A look at fold3.com, military and pension records and genealogy indexing services show multiple variations of the soldier’s first name (Shad, Shadrack, Shedrick, Shederick, Shaderick, Shadrick) and last name (Conway, Conaway).

List of Delany post members, including Conaway. Click to enlarge (Chicago History Museum)
Conaway was 19 when he enlisted in a Boston neighborhood in April 1863. One history says he was wounded at Fort Wagner.

The 54th Massachusetts saw action at Olustee in Florida (Conaway was in the hospital at the time) and on islands around the Charleston area of South Carolina.

Conaway participated with Company G in the Battle of Honey Hill west of Beaufort, S.C, in November 1864, according to Schnell.

The soldier, who was promoted twice, was mustered out in August 1865.

The soldiers home in Milwaukee, which still provides services today (Wikipedia)
“After the war he went back to work in Cleveland and Chicago restaurants and hotels, married, and had at least one child. Near the end of his life, he moved into the Soldiers Home hospital in Milwaukee suffering from ’asthma’ and ‘heart disease,’” Schnell told the Picket.

Conaway died in February 1894 at age 50. He’s buried at a national cemetery in Milwaukee. I have been unable to come up with a photo of Conaway or any of the other nine charter members.

GAR was widespread, powerful and integrated

The names of the Delany post’s charter members – Bond (a retired police officer), Conaway, the McGowans, Thompson, William Banks of 1st Michigan Colored Infantry, William French of the 109th USCT, Peter French of the 6th U.S. Colored Cavalry, Walter E. Johnson of 14th Regiment, Rhode Island Heavy Artillery, and Alexander Jackson, 17th USCT, were written into history through the September 1888 charter. (Schnell believes the post eventually had 26 members.)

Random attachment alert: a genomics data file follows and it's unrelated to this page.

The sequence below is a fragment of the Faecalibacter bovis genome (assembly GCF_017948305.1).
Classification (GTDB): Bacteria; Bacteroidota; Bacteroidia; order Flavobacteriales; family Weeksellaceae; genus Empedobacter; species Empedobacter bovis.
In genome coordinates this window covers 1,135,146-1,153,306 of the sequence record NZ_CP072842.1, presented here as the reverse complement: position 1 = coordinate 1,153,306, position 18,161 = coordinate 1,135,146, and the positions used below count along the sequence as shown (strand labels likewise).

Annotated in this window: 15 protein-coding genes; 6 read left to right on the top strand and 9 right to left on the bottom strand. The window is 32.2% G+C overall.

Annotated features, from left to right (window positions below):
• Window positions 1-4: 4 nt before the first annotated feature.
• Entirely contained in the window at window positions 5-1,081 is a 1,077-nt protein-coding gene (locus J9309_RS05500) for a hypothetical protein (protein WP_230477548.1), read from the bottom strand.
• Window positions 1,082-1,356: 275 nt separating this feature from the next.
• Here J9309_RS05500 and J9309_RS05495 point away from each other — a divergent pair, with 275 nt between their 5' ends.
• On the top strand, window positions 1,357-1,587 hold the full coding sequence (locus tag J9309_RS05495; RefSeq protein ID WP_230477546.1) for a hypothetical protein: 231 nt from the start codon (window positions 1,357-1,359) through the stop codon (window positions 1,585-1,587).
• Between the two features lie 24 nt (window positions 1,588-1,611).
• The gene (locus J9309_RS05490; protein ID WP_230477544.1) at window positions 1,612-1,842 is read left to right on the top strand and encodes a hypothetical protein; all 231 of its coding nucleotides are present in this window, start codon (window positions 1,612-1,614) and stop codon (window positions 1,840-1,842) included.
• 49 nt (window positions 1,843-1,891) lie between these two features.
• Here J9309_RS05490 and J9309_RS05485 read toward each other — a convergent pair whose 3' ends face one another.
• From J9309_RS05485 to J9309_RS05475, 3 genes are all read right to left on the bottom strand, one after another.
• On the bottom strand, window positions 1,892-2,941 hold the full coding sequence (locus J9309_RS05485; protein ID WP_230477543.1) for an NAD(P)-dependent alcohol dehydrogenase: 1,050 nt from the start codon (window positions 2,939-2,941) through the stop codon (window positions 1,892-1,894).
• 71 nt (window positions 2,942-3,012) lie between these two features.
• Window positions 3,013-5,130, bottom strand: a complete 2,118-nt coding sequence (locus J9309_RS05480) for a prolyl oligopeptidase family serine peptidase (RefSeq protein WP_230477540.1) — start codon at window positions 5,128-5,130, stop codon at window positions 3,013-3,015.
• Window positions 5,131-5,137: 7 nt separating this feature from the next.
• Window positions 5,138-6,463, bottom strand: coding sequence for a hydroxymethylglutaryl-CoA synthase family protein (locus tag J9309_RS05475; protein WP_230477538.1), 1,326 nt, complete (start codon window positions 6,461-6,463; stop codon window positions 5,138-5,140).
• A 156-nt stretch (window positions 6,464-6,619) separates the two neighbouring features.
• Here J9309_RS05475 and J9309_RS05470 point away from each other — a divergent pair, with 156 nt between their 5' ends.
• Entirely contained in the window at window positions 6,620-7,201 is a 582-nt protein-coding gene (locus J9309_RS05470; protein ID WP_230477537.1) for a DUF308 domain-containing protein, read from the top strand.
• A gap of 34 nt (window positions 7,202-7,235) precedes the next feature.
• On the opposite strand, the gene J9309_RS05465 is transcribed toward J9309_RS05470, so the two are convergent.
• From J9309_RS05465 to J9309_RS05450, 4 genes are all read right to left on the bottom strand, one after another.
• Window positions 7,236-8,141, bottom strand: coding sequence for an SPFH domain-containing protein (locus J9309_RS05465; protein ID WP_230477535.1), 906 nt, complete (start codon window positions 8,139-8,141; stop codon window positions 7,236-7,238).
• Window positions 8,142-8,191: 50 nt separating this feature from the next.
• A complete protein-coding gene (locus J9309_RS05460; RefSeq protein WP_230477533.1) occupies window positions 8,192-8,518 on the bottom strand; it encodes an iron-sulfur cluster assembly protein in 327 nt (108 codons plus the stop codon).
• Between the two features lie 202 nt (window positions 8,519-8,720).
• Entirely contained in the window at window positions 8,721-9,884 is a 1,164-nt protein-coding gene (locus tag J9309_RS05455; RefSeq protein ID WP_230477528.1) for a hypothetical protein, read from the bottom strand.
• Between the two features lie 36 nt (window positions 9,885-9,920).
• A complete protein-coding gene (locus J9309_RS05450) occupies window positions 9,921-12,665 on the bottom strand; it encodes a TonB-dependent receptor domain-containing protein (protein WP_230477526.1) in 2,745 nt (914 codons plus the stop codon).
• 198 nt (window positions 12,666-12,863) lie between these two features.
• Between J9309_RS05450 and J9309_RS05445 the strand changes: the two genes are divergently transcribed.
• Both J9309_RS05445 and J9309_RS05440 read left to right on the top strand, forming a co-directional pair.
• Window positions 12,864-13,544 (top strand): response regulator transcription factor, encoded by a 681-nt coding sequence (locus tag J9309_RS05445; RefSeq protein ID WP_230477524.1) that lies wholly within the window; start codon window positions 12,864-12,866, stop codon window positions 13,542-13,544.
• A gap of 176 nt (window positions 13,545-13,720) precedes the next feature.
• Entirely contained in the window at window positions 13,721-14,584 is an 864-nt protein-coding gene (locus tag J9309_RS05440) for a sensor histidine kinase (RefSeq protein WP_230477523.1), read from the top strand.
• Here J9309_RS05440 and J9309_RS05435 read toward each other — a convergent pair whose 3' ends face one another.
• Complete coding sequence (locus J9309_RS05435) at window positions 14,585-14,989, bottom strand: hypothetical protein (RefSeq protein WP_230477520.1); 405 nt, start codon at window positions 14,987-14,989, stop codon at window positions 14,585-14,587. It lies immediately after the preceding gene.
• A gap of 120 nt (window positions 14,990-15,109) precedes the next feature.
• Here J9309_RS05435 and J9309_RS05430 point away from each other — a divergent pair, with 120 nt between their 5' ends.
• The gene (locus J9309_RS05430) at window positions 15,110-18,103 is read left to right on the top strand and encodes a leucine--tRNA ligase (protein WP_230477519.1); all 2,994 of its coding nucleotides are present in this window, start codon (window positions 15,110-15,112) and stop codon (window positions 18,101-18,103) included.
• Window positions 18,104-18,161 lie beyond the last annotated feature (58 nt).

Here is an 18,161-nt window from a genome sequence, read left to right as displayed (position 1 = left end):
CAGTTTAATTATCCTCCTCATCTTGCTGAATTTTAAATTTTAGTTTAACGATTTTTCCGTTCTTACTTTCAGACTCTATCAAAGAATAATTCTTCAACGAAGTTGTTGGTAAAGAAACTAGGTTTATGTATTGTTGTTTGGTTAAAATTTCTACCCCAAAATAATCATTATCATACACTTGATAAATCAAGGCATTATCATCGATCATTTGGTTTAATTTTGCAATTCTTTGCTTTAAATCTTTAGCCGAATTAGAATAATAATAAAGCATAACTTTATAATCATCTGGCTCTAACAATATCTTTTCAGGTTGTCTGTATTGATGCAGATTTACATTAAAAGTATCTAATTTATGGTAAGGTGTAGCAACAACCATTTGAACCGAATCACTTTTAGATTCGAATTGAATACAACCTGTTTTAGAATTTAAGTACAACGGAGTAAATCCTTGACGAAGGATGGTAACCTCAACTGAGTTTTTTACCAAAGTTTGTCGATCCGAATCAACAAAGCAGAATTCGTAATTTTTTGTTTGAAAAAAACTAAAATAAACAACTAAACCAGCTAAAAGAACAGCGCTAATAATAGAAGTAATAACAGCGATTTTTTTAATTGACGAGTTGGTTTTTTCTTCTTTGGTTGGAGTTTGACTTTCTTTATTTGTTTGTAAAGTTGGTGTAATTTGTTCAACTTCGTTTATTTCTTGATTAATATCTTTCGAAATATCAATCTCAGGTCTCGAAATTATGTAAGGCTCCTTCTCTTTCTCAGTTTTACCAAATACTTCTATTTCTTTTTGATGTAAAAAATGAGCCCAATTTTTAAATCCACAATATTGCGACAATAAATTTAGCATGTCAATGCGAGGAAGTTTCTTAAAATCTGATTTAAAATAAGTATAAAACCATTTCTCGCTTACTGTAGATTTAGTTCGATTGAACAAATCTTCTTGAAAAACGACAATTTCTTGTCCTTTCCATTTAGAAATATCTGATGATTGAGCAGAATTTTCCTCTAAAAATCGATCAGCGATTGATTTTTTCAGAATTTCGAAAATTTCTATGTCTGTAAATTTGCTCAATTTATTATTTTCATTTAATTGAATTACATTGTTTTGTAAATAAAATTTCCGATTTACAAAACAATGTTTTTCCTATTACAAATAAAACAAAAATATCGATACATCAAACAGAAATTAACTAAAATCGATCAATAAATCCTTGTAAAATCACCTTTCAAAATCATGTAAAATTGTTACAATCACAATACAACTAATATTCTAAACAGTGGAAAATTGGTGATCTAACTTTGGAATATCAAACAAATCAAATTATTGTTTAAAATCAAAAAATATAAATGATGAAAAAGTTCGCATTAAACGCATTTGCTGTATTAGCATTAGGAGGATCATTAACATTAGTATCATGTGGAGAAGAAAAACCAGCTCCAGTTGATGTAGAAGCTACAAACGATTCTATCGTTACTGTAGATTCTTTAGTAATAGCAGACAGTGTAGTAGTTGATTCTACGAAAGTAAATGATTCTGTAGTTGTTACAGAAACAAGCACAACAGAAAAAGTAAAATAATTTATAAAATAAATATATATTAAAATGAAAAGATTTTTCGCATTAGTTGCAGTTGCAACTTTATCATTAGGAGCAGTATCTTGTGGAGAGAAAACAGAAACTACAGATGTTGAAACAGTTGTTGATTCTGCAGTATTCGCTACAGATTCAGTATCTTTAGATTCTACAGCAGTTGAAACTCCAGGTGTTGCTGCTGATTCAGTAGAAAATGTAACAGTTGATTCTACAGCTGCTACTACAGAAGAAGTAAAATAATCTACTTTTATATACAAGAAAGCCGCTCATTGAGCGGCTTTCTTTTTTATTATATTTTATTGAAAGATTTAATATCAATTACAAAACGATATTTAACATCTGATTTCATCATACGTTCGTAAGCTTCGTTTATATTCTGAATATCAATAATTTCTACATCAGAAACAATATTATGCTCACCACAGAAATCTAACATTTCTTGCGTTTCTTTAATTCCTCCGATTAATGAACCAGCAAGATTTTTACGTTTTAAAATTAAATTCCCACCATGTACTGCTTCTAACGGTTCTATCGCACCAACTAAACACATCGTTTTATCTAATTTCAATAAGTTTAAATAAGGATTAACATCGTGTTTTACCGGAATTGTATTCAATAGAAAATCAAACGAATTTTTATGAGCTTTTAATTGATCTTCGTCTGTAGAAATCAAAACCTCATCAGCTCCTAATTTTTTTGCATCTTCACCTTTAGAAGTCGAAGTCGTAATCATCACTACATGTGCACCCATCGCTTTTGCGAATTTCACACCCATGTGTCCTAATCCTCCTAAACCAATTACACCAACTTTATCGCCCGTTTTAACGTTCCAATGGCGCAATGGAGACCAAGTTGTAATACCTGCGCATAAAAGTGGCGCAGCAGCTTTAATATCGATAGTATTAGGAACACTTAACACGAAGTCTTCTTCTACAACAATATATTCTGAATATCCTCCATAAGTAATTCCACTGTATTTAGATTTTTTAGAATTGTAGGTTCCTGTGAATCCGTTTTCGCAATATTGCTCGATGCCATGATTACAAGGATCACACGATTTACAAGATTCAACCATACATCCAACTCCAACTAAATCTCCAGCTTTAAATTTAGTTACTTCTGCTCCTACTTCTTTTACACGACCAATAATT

The GAR got its start in Illinois in 1866 and posts spread across the United States, with a peak membership of 400,000 in 1890. The Delany charter was issued three years after the death of its namesake. Illinois had nearly 800 posts.

It had a profound effect on late-19th century politics, with its membership providing the Republican Party, the party of Lincoln and Grant, with a solid voting bloc in Northern states,” according to ALPLM. “The organization used this political power to encourage the federal government to establish a robust veteran’s pension program.” (GAR medal left, courtesy of ALPLM)

By being a racially integrated public institution, the GAR was extremely unusual for its time. Illinois had about 48 integrated posts, while Chicago has at least two all-Black (including Delany #663) and 37 all-white posts.

Historian Barbara A. Gannon, in “The Won Cause: Black and White Comradeship in the Grand Army of the Republic” (UNC Press, 2011),” wrote that “although black veterans still suffered under the contemporary racial mores, the GAR honored its black members in many instances and ascribed them a greater equality than previous studies have shown.”